Chiang went on to be inspired by Shirin Fozdar, Singapore’s first feminist.
“Born in 1905 in Bombay, India, she was one of the founders of the Singapore Council of Women in 1952, well known in Singapore and abroad for her work in the cause of women’s emancipation. I met her when she was already 81 years old, in Bangkok some 20 years ago. Knowing that we planned to build a hotel brand, she brought triangular pillows made by the Yasothon villagers. From that exchange, Banyan Tree Gallery, selling handicrafts by village communities was born,” shares the industry maven.
When asked about the characteristics of a good entrepreneur, Chiang said,
“Being creative and visionary are necessary qualities. That spirit of wanting to make a difference is the cutting edge quality. Entrepreneurship is a long process of risk taking and overcoming failure, exercising perseverance and resilience to never give up. Success, on the other hand, is a feeling of being proud of how I value add to life experiences. Personal competences, family bonding, community engagement, national duties and the peacemaking are success pillars I work on.”
She believes that being authentic and down-to-earth has endeared her to people she has come into contact with. “I have made many friends who have supported and grown with me in my career. Gender can work against you in some business sectors dominated by men. However, with enabling technology and new economy competences which have enhanced women’s competitiveness and academic achievements, women are getting a growing share of the economic pie. As long as you are good in what you do and you deliver the results, women today can have the opportunity to shine. However, there is a long process for improvement.”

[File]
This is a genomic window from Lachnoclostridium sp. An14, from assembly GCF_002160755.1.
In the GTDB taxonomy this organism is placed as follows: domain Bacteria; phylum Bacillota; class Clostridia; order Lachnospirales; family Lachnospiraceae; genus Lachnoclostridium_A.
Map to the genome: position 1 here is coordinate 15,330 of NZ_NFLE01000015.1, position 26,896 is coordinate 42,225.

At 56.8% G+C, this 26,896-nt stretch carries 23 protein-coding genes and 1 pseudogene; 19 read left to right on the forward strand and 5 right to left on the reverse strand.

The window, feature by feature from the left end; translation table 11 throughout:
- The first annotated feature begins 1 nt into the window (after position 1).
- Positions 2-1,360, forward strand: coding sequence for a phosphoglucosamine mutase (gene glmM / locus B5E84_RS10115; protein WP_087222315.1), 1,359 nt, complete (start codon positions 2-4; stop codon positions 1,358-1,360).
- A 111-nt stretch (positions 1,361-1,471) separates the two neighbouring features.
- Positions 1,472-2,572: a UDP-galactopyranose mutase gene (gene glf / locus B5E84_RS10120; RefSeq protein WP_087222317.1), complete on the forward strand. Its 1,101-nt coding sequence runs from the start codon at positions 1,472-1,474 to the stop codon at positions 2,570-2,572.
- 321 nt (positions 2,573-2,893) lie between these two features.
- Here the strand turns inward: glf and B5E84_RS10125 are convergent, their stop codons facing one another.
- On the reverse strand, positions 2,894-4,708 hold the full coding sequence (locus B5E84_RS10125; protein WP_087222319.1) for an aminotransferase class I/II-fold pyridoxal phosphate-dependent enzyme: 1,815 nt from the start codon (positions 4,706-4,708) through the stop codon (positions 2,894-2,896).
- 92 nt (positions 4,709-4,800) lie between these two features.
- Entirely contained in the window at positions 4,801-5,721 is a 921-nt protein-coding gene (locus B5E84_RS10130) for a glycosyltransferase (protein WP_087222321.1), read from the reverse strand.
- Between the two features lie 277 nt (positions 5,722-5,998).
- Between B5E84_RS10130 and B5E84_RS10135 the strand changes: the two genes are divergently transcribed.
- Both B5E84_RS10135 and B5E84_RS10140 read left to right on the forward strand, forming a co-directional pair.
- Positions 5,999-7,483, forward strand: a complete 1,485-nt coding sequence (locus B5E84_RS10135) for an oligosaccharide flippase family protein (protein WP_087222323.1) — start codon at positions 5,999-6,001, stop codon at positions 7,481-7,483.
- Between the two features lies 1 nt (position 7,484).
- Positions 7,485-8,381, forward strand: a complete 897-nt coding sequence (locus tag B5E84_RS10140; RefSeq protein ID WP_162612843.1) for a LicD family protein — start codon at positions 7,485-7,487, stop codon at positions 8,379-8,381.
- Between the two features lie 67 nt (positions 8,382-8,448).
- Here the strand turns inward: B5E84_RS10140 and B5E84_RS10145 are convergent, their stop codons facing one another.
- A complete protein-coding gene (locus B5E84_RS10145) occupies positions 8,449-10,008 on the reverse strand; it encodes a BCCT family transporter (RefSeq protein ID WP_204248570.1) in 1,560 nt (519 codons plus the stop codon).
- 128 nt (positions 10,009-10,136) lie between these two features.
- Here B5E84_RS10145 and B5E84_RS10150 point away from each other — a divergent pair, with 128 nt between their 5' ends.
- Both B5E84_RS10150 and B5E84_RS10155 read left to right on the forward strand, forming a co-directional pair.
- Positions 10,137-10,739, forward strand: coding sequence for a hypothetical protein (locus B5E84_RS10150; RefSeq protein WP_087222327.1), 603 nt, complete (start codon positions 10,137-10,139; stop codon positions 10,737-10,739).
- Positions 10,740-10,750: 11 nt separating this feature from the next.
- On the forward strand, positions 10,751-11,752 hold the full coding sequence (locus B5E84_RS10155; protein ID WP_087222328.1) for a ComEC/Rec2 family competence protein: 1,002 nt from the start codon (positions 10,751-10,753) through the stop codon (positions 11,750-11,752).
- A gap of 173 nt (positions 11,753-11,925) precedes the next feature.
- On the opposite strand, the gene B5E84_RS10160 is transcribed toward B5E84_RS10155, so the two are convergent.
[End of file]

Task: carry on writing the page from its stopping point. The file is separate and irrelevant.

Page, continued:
Quizzed on work-life balance, and how she splits her time between business, home, family and her three children, she says frankly that women executives tend to have a harder time. “We have to multi-task and aim to be the best in all our different roles at work as supervisors and at home as daughter, wife, mother and even as a grandmother. Women still do have a harder time in the labour force due to our overwhelmingly male-skewed norms and traditions. This translates to personal and family time as well for professional women when studies still show that female executives are still paid 75cents to every dollar paid to male executives for the same job. Gender stereotypes continue to be significantly unequal. It is therefore important for women to stay on course, find the ‘fit’ between life and work goals, and try to make ‘daily wins’ at home and at work to get what she wants. She can have it all, maybe not at once but in a longer timeframe. On that journey, she has to be committed to realising her aspirations by integrating the resources around her to achieve the targets.”
As to what advice she would you give a young woman wanting to start her own business, Chiang counsels, “Just do it, and do it on your own terms by first sharpening your abilities and building an inner resilience to fight all odds. By embracing an attitude of self-agency, taking responsibility in your efforts, you will do and improve.”
Describing her average work day as being from 8am to 1 am, she says,
“Every day is an opportunity, there is always another tomorrow. Business has its ups and downs, the good and bad times. What we need is to hold firm, review and re-charter to take the next leap. This volatile, uncertain, complex and ambiguous business environment (VUCA) requires leadership qualities of versatility, unwavering commitment, connectivity skills and an attitude to overcome and find solutions – ‘VUCA Responsiveness'”.